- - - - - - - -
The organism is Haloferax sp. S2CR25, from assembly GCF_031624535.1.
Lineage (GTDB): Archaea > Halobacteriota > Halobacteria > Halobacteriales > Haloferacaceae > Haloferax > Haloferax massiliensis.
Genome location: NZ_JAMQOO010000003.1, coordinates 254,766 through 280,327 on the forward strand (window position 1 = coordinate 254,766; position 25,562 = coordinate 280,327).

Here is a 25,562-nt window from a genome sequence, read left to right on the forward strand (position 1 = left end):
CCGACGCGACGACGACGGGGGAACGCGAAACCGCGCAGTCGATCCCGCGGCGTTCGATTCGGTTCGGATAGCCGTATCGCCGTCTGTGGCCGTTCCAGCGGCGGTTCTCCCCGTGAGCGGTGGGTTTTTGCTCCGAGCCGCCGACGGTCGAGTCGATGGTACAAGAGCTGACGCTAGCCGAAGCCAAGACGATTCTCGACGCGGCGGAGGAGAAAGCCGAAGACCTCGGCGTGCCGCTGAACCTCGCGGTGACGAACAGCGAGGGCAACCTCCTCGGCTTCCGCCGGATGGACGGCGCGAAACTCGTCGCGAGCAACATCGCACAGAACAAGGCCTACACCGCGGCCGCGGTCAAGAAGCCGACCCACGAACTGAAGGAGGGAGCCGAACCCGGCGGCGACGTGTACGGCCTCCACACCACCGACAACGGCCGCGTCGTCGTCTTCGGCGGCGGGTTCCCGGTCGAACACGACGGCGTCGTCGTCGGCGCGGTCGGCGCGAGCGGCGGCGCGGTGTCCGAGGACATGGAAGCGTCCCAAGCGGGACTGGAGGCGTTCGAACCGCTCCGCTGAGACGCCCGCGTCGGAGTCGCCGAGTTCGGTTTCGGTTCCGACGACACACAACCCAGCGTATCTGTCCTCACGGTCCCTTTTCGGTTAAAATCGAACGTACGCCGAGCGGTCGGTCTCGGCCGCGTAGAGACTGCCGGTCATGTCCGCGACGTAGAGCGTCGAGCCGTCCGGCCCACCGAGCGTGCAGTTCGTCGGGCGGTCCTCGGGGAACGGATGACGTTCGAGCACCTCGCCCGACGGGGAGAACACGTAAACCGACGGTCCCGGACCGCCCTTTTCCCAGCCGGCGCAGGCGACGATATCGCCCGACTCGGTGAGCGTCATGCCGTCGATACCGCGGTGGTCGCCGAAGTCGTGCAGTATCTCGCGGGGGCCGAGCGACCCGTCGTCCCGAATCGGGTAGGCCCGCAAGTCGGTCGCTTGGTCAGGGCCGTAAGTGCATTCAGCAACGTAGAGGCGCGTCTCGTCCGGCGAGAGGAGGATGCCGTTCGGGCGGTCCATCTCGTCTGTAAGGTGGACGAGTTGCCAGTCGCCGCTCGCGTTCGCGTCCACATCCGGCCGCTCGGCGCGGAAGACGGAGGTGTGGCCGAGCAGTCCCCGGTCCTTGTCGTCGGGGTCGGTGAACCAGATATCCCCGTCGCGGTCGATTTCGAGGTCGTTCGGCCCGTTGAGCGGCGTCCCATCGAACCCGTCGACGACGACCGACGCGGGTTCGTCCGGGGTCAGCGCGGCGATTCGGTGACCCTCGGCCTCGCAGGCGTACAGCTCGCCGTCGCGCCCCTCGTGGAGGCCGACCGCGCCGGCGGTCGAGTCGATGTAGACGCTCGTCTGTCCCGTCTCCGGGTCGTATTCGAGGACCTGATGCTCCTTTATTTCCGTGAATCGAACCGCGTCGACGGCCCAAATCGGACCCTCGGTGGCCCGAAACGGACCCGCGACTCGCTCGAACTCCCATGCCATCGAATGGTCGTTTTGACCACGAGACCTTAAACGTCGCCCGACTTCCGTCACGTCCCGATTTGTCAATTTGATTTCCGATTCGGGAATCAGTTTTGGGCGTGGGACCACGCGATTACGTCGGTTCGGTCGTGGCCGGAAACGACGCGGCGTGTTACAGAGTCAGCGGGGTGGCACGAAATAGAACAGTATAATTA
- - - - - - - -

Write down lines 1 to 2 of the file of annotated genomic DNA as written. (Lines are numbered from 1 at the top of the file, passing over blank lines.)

The organism is Haloferax sp. S2CR25, from assembly GCF_031624535.1.
Lineage (GTDB): Archaea > Halobacteriota > Halobacteria > Halobacteriales > Haloferacaceae > Haloferax > Haloferax massiliensis.